Valley Water is dedicated to keeping residents and businesses safe through its flood protection programs. The Guadalupe River - Tasman Drive to Interstate 880 Project will restore the river’s flood protection level to its design capacity of a 100-year flood and provide natural flood protection for residents and businesses. The project limits are from Tasman Drive in Santa Clara to Interstate 880 near Airport Parkway in San Jose.
Currently, in the planning phase, Valley Water staff is evaluating alternatives to select the best solution to reduce the risk of flooding while minimizing impacts on the environment and protecting habitat values. Valley Water will hold several public meetings during this process to provide updates to residents and to gather input from the community on project alternatives. Once the Valley Water Board of Directors approves the recommended alternatives, the project will move into the design phase (currently anticipated to begin in spring 2021).
Details for the next Guadalupe River Project virtual public meeting are below. We are seeking your feedback, as this meeting will provide an overview of the project, design alternatives evaluated, and the next steps in the planning process.
When: Oct 1, 2020
Time: 6:00 to 8:00 p.m.
Please click the link below to join the webinar:
Dial-in: 1 (669) 900 9128
Webinar ID: 995 8001 9849
You can also join us on Facebook Live: www.facebook.com/scvwd.
As we near the meeting date, the agenda, presentation, and meeting materials will be posted to this web page.
Past public meetings
A meeting was held Sept. 23 for the community to learn about the project and provide input on the current project alternatives.
For more information on the project, please contact:
Updated August 2020
When completed, the Guadalupe River Tasman Drive to Interstate 880 Flood Protection Project project will:
- Provide natural flood protection for residents, businesses, and visitors.
- Protect parcels from flooding by applying an integrated watershed management approach that balances environmental quality and protection from flooding.
- Preserve flood conveyance capacity and structural integrity of stream banks, while minimizing impacts on the environment and protecting habitat values.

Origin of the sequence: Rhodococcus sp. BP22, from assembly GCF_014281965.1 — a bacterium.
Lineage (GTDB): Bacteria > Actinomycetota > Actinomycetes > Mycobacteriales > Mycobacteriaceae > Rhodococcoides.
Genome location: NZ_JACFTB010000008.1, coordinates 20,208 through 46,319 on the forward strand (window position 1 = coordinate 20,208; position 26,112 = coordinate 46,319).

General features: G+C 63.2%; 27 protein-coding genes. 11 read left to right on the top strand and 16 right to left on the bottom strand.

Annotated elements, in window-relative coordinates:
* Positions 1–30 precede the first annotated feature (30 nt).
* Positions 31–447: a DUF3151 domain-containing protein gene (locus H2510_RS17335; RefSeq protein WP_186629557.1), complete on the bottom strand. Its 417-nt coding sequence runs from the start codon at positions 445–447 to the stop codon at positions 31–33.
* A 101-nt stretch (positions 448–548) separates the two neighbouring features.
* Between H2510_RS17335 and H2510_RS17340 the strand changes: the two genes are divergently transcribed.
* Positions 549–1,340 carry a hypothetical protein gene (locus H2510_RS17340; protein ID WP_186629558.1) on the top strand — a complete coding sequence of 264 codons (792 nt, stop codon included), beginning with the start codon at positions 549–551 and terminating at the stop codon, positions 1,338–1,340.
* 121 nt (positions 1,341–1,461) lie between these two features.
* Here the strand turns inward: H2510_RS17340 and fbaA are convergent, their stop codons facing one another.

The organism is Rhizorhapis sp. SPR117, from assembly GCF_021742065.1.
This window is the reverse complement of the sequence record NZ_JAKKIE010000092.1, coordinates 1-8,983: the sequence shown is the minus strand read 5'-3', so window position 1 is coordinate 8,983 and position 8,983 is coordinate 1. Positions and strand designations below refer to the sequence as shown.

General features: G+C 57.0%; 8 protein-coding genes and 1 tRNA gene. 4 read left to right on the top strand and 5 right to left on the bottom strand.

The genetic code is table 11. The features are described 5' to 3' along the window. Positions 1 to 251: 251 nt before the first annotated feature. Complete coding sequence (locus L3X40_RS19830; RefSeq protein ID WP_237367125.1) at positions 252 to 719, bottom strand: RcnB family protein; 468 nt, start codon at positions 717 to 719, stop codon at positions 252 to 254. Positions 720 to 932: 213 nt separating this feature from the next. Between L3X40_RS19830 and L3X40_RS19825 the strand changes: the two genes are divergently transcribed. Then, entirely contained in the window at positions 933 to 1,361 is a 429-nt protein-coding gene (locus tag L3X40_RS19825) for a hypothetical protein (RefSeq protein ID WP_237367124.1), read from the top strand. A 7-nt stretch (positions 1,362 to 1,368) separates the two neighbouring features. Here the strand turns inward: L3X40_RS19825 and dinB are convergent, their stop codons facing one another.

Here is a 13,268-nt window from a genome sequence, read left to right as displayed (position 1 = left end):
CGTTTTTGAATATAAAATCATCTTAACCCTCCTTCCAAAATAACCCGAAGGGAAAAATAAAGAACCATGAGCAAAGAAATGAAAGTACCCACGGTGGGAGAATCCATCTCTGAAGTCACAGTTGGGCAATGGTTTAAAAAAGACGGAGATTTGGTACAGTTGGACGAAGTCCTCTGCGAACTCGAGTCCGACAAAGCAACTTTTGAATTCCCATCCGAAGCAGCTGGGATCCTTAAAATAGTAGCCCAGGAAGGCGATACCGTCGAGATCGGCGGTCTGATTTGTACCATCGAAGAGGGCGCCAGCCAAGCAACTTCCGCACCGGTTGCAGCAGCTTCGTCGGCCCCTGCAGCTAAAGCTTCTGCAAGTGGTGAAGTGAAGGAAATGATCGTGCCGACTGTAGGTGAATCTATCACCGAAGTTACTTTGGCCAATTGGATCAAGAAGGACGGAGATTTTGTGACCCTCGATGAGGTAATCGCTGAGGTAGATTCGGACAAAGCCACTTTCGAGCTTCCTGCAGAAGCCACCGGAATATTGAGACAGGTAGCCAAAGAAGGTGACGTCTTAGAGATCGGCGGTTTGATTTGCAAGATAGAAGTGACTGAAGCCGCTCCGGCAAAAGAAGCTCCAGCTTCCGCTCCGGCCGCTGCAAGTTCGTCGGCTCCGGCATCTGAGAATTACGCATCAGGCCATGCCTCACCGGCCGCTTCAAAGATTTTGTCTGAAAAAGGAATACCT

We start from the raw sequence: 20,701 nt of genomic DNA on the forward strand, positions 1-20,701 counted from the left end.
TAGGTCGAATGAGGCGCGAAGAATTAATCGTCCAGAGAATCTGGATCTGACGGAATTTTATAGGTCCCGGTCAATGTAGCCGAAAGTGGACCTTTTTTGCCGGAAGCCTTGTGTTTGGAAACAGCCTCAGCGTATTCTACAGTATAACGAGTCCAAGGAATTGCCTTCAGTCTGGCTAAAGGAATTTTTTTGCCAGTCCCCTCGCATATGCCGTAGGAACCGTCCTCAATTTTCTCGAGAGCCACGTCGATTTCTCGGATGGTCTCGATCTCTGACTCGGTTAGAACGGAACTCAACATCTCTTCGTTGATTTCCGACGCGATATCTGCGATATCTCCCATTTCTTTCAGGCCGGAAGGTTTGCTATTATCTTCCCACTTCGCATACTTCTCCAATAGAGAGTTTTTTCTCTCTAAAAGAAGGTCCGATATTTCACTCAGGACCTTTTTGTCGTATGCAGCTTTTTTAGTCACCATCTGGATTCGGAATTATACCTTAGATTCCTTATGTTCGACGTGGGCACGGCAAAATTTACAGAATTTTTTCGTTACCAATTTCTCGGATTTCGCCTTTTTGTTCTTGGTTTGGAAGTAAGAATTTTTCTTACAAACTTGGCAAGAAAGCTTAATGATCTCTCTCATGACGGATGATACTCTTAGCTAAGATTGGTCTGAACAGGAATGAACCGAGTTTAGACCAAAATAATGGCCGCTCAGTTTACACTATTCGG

The Lower Guadalupe River is the portion of the Guadalupe River between Interstate 880 and the San Francisco Bay. It has been the subject of several Valley Water flood protection projects over the years, the latest of which was the Lower Guadalupe River Project (LGRP) completed in 2004. This project provided 100-year flood protection for Interstate 880 to the Union Pacific Railroad bridge in Alviso, where the river enters the San Francisco Bay. The Guadalupe River has a long history of flooding, with the earliest recorded event occurring in the winter of 1852-1853.
The LGRP was constructed in conjunction with the Downtown Guadalupe River Project (DGRP), in which Valley Water partnered with the U.S. Army Corps of Engineers (USACE) to provide 100-year flood protection from the portion of the river between Interstate 880 and Interstate 280. As a condition of construction, the LGRP committed to USACE to provide enough capacity to carry the 100-year design flows from the Downtown Project, 17,000 cubic feet per second (cfs), as well as another 1,350 cfs from interior drainage inflow. The largest storm since the completion of both projects was February 2017, with a recorded peak of 6,340 cfs. A cubic foot of water contains nearly 7.5 gallons.
During high flow events, Valley Water staff routinely observes and records high water marks in the river and compares them to the expected water surface elevation based on the original design. In the Lower Guadalupe River, high water marks were measured during high flows in 2014, 2017, and 2019. It was determined that the Guadalupe River does not have sufficient capacity to carry the 100-year flows it was originally designed for. The stretch of creek without sufficient capacity is between Tasman Drive and Interstate 880. Therefore, the Board of Directors directed staff to expeditiously develop plans to restore the River's level of flood protection back to what it was designed to be, flood protection from a 100-year flow event.